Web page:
Before I launch into this blog, a disclaimer. This is decidedly not about nudity, rather it’s about the British Parliament, the fantastic tours @VisitParliament oversee and tea overlooking the Thames so Socks on please.
As a community, we’re already very engaged with environmental issues. The widely acclaimed World Naked Bike Ride and the more recent World Naked Gardening Day are a testimony to how collective action in combination with the reach of social media can further promote a cause and raise awareness. However, politically we don’t tend to engage with our respective governing bodies as much as we perhaps might.
Certainly, as a relatively small but vocal community in the UK, we keep our eye on Government policy which might have an impact on the naturist community but only a percentage of us actively engage with local authorities, our MPs and government unless our liberty is threatened. In Britain, we strive to have a democratic constitution which means Parliament welcome representation from all sectors of the community, at local and national level.
UK residents and overseas visitors can attend debates on current issues or proposed new laws in both the House of Commons and the House of Lords by visiting the public galleries during the week. It’s also possible to attend Select Committees which take evidence in public, with very few exceptions. Parliament provides a calendar so you can see the schedule for both houses.
With spring flowers now nudging their way out of the soil, I’m looking back to late November when I was fortunate to attend a tour of the Houses of Parliament followed by tea. The second such time I’ve been on such a tour and both times I was entranced. Whether you’re a UK resident or visiting from overseas, it’s worth blocking off time to Visit Parliament.
Tours take place on Saturdays throughout the year and most weekdays when Parliament is not in session. My friend and I were fortunate; it was a crisp, sunny day, perfect for capturing pictures of the famous London buses and taxis along the short walk from Westminster tube station to the Houses of Parliament and the stunning architecture of Henry VII’s Chapel, Westminster Abbey opposite the imposing St Stephens Entrance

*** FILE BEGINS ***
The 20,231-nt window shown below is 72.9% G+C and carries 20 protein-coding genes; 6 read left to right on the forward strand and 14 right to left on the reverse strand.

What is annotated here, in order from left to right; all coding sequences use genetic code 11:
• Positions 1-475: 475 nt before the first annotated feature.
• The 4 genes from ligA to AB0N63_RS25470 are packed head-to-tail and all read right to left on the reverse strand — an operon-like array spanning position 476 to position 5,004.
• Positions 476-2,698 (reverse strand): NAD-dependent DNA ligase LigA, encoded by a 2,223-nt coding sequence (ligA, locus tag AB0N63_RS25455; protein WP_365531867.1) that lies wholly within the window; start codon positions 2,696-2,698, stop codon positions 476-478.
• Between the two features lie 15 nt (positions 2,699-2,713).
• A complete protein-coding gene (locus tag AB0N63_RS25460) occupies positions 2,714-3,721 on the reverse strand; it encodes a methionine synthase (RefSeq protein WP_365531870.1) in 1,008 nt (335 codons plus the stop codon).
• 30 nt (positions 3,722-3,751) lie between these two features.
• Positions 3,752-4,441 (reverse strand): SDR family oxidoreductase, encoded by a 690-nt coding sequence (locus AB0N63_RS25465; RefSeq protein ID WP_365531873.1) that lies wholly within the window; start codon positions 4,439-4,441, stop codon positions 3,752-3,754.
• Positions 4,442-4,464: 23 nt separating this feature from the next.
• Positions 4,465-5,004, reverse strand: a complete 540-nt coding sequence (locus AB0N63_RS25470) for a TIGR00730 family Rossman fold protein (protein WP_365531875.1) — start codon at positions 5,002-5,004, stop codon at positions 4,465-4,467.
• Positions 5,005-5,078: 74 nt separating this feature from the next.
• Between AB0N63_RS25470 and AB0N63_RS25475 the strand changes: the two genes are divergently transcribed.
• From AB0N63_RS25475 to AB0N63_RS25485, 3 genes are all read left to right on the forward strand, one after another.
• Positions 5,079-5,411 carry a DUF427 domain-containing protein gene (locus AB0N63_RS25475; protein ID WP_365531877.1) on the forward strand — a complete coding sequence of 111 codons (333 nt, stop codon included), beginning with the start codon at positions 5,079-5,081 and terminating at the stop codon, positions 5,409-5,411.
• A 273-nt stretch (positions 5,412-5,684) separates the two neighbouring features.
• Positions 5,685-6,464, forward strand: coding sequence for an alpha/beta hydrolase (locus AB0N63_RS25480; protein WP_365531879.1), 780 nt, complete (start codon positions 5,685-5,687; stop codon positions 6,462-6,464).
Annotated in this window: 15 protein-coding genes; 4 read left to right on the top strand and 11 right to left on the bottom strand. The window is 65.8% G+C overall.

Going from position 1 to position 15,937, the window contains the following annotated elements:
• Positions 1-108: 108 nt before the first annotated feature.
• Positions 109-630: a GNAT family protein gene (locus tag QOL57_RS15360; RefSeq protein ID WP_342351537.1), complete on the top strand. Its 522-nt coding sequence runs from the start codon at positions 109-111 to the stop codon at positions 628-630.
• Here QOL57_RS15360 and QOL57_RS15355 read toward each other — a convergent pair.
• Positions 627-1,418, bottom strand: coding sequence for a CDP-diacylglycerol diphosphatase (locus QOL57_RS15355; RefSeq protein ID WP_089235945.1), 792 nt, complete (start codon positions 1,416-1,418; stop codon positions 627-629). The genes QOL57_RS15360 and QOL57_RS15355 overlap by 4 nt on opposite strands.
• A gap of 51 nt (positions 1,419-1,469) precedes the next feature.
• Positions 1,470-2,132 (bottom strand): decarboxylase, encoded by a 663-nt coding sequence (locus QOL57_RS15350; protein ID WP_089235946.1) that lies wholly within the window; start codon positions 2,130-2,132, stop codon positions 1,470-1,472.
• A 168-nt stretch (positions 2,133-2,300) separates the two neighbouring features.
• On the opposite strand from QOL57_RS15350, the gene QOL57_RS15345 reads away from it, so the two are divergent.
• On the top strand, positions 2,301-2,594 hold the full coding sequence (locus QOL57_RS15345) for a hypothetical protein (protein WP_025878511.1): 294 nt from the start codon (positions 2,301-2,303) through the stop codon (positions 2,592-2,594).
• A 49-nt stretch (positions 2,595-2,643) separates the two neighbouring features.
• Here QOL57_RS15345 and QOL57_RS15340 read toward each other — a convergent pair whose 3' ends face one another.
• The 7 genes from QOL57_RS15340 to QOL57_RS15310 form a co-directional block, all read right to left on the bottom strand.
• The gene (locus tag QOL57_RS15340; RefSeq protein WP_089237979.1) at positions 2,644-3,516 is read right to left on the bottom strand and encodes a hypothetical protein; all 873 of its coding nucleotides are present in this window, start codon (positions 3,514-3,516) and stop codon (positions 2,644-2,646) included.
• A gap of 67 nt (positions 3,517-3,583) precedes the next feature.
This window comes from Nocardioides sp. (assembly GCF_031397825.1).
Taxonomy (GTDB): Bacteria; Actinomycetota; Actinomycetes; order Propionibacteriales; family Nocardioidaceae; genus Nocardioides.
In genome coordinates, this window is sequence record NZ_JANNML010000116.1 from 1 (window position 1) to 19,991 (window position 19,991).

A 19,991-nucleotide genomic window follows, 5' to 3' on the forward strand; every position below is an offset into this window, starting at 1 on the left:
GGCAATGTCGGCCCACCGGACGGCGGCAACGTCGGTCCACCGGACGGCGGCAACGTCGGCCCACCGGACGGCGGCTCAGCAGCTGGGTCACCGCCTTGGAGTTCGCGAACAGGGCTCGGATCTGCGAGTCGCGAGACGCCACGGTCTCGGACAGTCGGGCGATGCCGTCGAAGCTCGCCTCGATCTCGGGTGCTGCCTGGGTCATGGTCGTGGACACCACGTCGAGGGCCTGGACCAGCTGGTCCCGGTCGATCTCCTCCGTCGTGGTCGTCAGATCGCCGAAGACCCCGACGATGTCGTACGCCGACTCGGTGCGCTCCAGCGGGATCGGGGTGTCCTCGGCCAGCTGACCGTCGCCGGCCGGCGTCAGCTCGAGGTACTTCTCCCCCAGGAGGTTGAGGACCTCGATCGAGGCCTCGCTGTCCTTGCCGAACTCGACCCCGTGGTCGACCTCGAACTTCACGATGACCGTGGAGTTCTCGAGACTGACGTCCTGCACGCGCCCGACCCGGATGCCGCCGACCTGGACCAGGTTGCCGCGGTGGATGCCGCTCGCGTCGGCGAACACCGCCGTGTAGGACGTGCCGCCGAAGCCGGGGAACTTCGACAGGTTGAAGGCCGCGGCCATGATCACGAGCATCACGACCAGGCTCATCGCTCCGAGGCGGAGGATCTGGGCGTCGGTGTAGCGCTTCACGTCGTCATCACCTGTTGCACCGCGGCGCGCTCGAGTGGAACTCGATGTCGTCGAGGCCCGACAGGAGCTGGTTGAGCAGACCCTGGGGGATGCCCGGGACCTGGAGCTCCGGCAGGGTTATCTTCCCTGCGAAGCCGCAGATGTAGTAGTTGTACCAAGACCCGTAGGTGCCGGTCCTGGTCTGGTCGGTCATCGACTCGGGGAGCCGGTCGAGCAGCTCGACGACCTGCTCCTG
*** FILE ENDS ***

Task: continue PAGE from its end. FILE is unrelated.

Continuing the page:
Having cleared security, we had time to spend before our tour started from Westminster Hall. Upon our arrival, a 45 foot high Sitka Spruce tree from the Kielder Forest in Northumberland was being erected in New Palace Yard next to Big Ben
It looked very different when we left later in the day.
Fortified by tea and cake, we entered Westminster hall where another large Christmas tree from the same source was on display and awaited our tour guide, Micki Von Stieglitz.
A large group, incorporating a range of nationalities, Mrs Stiegliz shepherded us around the House of Commons and the House of Lords during a very informative and fascinating tour.
Now visiting Parliament with my artist friend, it was another opportunity to see ‘New Dawn’ by the artist Mary Branson measuring over six feet high and the first piece of abstract art in the historic palace, commisioned to celebrate the campaign for women’s right to the vote.
Cornelia Parker speaks for many of us with her sentiment “The future is very uncertain for Britain . . . everything’s in a bit of a mess,” as quoted in this Financial Times article by James Pickford about her exhibition. “Cornelia Parker – the fifth official election artist and the first woman to take the role – trailed campaign events across the UK in the run-up to the snap June poll, uploading her images of politicians, voters, protesters and onlookers to a public Instagram feed.”
We walked past New Dawn up the stairs and into St Stephen’s Hall. I took copious notes when we were trailing around after Mrs Stiegliz but honestly, there’s no substitute for taking the tour yourself. Only the eyes are privy to the wonderful artworks, statues, friezes, tapestries, ornate carvings and those areas of Parliament we know so well from seeing televised debates.
Quite how she managed to remember so much detail I’ve no idea but it was superb and left me wanting to go back again and again. My friend was equally impressed.
After the tour, we were booked in for tea overlooking the Thames. If you want to really experience historic London from a superb vantage point, this is it.
Tea was sumptuous and the location couldn’t be more perfect; The Terrace Pavilion, a purpose-built heated marquee.
Suffice to say, it was delightful and a fitting end to a memorable day. If you enjoy art as my friend and I both do, you’ll also find artworks lining the corridors en route to the Terrace. I particularly liked the line drawings of Westminster Hall.
Before leaving, another visit to the Gift Shop. Every year in recent history, I’ve purchased a new decoration for Christmas. This visit to Parliament fittingly provided me with a suffragette who took pride of place on my tree in 2017. Yesterday Parliament announced a free exhibition to celebrate women’s suffrage “Voice and Vote: Women’s Place in Parliament” which will open on 27 June 2018 and run through to 6 October 2018 with tickets available online from Tuesday 6 February 2018* I’m becoming a regular
*for the period 27 June to 31 July. Tickets for August will be available at the start of March and tickets for September will be available at the start of April.